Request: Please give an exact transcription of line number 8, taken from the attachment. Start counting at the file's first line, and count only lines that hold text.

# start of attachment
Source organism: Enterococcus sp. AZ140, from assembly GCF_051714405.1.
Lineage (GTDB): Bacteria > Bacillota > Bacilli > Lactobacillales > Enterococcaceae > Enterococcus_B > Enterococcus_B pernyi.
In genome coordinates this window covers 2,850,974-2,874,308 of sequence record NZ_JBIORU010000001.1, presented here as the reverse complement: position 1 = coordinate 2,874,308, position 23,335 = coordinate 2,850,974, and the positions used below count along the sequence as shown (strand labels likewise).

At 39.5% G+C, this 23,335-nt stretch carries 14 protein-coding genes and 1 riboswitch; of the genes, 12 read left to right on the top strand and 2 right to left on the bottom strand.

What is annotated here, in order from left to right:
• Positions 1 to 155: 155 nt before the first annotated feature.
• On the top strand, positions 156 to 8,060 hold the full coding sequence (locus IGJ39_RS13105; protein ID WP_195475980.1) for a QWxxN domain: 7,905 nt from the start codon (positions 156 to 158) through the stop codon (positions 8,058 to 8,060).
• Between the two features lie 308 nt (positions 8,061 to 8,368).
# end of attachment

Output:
• Between the two features lie 308 nt (positions 8,061 to 8,368).